Living Well

“A woman can cut her chance of cancer by as much as two-thirds with good nutrition and weight management,” – even a woman who carries the BRCA1 or 2 genes can reduce her risk.”

– Cheryl L. Rock, Ph.D., R.D., professor of family and preventive medicine at the University of California, San Diego, School of Medicine

A healthy lifestyle, which includes a balanced diet and regular exercise, are important for everyone. According to the Canadian Cancer Society, an active and nutritious lifestyle can prevent approximately one in three types of breast cancer and 30 to 35 per cent of all cancers. However, making healthy lifestyle choices is especially critical for a person battling breast cancer.

Regular exercise and healthy dietary choices lower the risk of breast cancer in healthy women. Making changes to their lifestyles benefits all breast cancer patients in all stages of the cancer journey, whether they are undergoing treatment, recovering, or in remission.

In this section, you will receive helpful information on how to lead a healthy lifestyle before, during and after a breast cancer diagnosis. Related resources, recommended exercises, workout programs for women with breast cancer, and healthy recipes are also available.

Nutrition

Knowing what to eat during and after treatment for breast cancer can be difficult. You may experience a loss or increase of appetite, your tastes may change and you may decide to follow a new diet.

Below you’ll find tips to help you eat a healthy balanced diet as well as links to information on specific aspects of diet and breast cancer.

Six nutrition guidelines to follow following a breast cancer diagnosis (via Health Link BC):

  • Achieve and maintain a healthy weight. If you are overweight, aim for a slow gradual weight loss of ½-1 kg (1-2 lbs) per week.
  • Follow a diet for Cancer Prevention. Use Eating Well with Canada’s Food Guide to help you plan your diet. Lower fat eating is recommended to reduce the risk of heart disease and to help achieve and maintain a healthy weight. A lower fat diet may also lower the risk of breast cancer returning, especially for women who also lose weight.
  • Be active every day. Regular exercise can help improve your quality of life and lower the risk of breast cancer returning. It also helps you stay at a healthy weight.
  • Avoid alcohol. Any amount of any kind of alcohol increases your risk for breast cancer and/or increases the risk of breast cancer returning.
  • Aim for the recommended amount of calcium and vitamin D.
  • Drink plenty of fluids.

Taken from Health Link BC

Other Helpful Resources:

Eat well: Nutrition and Breast Cancer Research findings conducted by the University of California San Francisco regarding nutrition and physical activity for cancer patients, survivors and for your daily life.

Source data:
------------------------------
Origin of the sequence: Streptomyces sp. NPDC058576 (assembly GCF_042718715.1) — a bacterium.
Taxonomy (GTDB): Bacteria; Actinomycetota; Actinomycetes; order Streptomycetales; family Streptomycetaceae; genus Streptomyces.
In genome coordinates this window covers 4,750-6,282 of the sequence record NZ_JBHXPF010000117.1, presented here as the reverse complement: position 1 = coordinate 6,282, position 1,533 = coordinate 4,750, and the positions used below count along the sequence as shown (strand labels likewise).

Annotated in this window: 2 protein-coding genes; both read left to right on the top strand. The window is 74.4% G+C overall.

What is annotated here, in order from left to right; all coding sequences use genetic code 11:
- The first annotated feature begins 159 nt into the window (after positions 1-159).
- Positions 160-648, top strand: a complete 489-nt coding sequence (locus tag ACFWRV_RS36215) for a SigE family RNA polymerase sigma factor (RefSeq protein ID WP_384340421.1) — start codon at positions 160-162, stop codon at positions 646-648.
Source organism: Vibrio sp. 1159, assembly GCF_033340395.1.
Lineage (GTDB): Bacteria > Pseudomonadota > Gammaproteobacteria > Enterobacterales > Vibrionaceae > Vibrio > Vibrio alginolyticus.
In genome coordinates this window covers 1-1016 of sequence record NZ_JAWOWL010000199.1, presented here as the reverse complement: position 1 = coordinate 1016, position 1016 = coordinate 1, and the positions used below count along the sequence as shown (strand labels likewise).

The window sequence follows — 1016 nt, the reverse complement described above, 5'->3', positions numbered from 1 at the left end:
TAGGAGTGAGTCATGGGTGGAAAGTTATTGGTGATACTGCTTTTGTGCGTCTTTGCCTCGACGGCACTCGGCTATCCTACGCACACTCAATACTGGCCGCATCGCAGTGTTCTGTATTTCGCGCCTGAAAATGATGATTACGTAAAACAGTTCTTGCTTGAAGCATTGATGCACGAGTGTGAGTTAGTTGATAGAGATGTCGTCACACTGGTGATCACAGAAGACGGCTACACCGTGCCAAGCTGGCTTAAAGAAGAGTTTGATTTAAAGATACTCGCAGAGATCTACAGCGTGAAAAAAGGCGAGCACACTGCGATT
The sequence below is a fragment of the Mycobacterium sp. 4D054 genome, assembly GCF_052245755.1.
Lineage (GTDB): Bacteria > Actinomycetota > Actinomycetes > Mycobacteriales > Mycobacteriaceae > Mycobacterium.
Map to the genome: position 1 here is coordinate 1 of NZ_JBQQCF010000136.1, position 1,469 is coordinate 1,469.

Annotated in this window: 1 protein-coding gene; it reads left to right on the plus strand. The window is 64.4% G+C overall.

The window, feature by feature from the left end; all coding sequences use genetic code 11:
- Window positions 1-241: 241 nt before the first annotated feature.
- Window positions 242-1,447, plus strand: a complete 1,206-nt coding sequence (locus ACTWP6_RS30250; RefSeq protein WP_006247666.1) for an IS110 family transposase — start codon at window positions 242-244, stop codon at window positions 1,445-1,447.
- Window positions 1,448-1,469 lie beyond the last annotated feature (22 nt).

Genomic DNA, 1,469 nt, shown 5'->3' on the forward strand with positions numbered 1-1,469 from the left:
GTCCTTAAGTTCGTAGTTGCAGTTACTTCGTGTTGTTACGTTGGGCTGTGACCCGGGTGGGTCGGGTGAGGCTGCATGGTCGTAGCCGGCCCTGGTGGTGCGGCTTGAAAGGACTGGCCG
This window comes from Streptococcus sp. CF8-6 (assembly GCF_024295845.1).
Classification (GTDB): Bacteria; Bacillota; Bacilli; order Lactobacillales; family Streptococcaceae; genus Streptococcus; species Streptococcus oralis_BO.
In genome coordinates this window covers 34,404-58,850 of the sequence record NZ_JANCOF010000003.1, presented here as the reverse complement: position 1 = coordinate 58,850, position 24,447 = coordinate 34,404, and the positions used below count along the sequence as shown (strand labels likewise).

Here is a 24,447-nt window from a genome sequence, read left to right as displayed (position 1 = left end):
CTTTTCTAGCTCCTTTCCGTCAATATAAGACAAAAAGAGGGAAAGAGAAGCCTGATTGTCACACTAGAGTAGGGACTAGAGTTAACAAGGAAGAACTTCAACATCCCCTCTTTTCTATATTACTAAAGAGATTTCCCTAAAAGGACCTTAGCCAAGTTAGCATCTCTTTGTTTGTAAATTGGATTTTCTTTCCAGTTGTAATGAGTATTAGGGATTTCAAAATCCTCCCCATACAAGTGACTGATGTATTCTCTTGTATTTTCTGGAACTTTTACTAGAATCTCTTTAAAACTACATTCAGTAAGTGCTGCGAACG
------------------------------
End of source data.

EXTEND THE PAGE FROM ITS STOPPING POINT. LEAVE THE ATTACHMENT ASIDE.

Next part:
What to Eat During Cancer Treatment This cookbook contains 100 fast, flavorful recipes to help both patient and caregiver prepare satisfying meals to combat some of the side effects of treatment.

Starting Chemotherapy: 15 Nutrition tips If you are undergoing chemotherapy, you want to stay as healthy and comfortable as possible during treatment. What you eat during treatment can make a big difference in helping you achieve that goal.

Exercise

Nine Benefits of Regular Exercise

According to Breastcancer.org, women with breast cancer who exercise regularly gain the following health benefits: *http://www.breastcancer.org/tips/exercise/why

1. Lower your cancer risk. Regular exercise lowers the risk of breast cancer coming back, as well as reducing the risk of ever being diagnosed with breast cancer. Exercise also can lower your risk of cancers of the colon, lung, and uterus.

2. Maintain a healthy weight. Regular exercise can help you maintain a healthy weight by building muscle and burning fat. Overweight and obese women— defined as having a BMI (body mass index) of over 25— have a higher risk of being diagnosed with breast cancer compared to women with a healthy weight, especially after menopause. Being overweight also can increase the risk of the breast cancer coming back (recurrence) in women who have had the disease. This higher risk occurs because fat cells make estrogen, and more estrogen in the body may promote the growth of hormone-receptor-positive breast cancers.

3. Fewer and less severe side effects from treatment. Research suggests that exercise can:

  • Ease nausea during chemotherapy
  • Improve blood flow to the legs, reducing the risk of blood clots
  • Ease constipation by stimulating digestion and elimination systems
  • Improve your sex drive and enhance arousal
  • Ease fatigue caused by radiation and/or chemotherapy
  • Live longer. Though the issue is complex, research suggests that exercise may improve survival for breast cancer survivors, as exercise would help survivors maintain a healthy weight.